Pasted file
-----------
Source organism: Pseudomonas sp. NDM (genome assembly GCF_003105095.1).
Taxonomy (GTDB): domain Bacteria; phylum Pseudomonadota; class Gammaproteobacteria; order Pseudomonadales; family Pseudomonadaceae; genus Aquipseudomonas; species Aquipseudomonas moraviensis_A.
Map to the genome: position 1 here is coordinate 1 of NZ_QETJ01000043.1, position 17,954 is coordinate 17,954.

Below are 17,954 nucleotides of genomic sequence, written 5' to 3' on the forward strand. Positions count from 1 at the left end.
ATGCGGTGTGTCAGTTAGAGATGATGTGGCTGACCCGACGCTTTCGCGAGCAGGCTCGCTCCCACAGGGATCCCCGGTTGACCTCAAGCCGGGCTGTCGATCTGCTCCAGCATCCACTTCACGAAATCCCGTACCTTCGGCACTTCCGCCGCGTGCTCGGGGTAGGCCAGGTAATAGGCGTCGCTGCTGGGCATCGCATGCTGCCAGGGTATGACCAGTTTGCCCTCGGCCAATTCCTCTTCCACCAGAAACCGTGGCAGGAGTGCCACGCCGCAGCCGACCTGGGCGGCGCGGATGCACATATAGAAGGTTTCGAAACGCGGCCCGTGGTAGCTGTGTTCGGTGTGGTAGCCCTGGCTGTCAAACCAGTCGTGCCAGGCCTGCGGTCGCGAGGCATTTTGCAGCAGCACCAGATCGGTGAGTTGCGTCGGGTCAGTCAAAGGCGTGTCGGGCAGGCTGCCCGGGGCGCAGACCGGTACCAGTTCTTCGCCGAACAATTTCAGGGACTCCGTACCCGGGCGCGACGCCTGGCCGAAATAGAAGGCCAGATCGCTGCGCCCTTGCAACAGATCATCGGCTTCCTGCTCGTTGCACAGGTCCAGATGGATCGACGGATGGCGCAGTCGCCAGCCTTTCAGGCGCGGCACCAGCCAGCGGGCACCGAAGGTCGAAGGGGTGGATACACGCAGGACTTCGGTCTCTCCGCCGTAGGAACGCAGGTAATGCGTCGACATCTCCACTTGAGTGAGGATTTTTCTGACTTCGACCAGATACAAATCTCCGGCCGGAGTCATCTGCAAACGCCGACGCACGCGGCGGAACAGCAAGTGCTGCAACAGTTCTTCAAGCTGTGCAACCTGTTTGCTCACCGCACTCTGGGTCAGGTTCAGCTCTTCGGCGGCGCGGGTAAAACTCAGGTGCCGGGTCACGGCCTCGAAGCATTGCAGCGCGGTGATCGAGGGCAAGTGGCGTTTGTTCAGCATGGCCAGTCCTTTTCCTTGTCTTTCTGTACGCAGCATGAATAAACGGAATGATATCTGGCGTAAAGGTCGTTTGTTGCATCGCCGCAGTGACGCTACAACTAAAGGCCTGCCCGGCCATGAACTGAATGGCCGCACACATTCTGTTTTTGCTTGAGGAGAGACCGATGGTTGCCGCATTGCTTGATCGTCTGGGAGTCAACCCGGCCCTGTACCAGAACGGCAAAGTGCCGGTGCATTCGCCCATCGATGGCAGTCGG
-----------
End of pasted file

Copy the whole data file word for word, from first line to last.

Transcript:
Source organism: Pseudomonas sp. NDM (genome assembly GCF_003105095.1).
Taxonomy (GTDB): domain Bacteria; phylum Pseudomonadota; class Gammaproteobacteria; order Pseudomonadales; family Pseudomonadaceae; genus Aquipseudomonas; species Aquipseudomonas moraviensis_A.
Map to the genome: position 1 here is coordinate 1 of NZ_QETJ01000043.1, position 17,954 is coordinate 17,954.

Below are 17,954 nucleotides of genomic sequence, written 5' to 3' on the forward strand. Positions count from 1 at the left end.
ATGCGGTGTGTCAGTTAGAGATGATGTGGCTGACCCGACGCTTTCGCGAGCAGGCTCGCTCCCACAGGGATCCCCGGTTGACCTCAAGCCGGGCTGTCGATCTGCTCCAGCATCCACTTCACGAAATCCCGTACCTTCGGCACTTCCGCCGCGTGCTCGGGGTAGGCCAGGTAATAGGCGTCGCTGCTGGGCATCGCATGCTGCCAGGGTATGACCAGTTTGCCCTCGGCCAATTCCTCTTCCACCAGAAACCGTGGCAGGAGTGCCACGCCGCAGCCGACCTGGGCGGCGCGGATGCACATATAGAAGGTTTCGAAACGCGGCCCGTGGTAGCTGTGTTCGGTGTGGTAGCCCTGGCTGTCAAACCAGTCGTGCCAGGCCTGCGGTCGCGAGGCATTTTGCAGCAGCACCAGATCGGTGAGTTGCGTCGGGTCAGTCAAAGGCGTGTCGGGCAGGCTGCCCGGGGCGCAGACCGGTACCAGTTCTTCGCCGAACAATTTCAGGGACTCCGTACCCGGGCGCGACGCCTGGCCGAAATAGAAGGCCAGATCGCTGCGCCCTTGCAACAGATCATCGGCTTCCTGCTCGTTGCACAGGTCCAGATGGATCGACGGATGGCGCAGTCGCCAGCCTTTCAGGCGCGGCACCAGCCAGCGGGCACCGAAGGTCGAAGGGGTGGATACACGCAGGACTTCGGTCTCTCCGCCGTAGGAACGCAGGTAATGCGTCGACATCTCCACTTGAGTGAGGATTTTTCTGACTTCGACCAGATACAAATCTCCGGCCGGAGTCATCTGCAAACGCCGACGCACGCGGCGGAACAGCAAGTGCTGCAACAGTTCTTCAAGCTGTGCAACCTGTTTGCTCACCGCACTCTGGGTCAGGTTCAGCTCTTCGGCGGCGCGGGTAAAACTCAGGTGCCGGGTCACGGCCTCGAAGCATTGCAGCGCGGTGATCGAGGGCAAGTGGCGTTTGTTCAGCATGGCCAGTCCTTTTCCTTGTCTTTCTGTACGCAGCATGAATAAACGGAATGATATCTGGCGTAAAGGTCGTTTGTTGCATCGCCGCAGTGACGCTACAACTAAAGGCCTGCCCGGCCATGAACTGAATGGCCGCACACATTCTGTTTTTGCTTGAGGAGAGACCGATGGTTGCCGCATTGCTTGATCGTCTGGGAGTCAACCCGGCCCTGTACCAGAACGGCAAAGTGCCGGTGCATTCGCCCATCGATGGCAGTCGG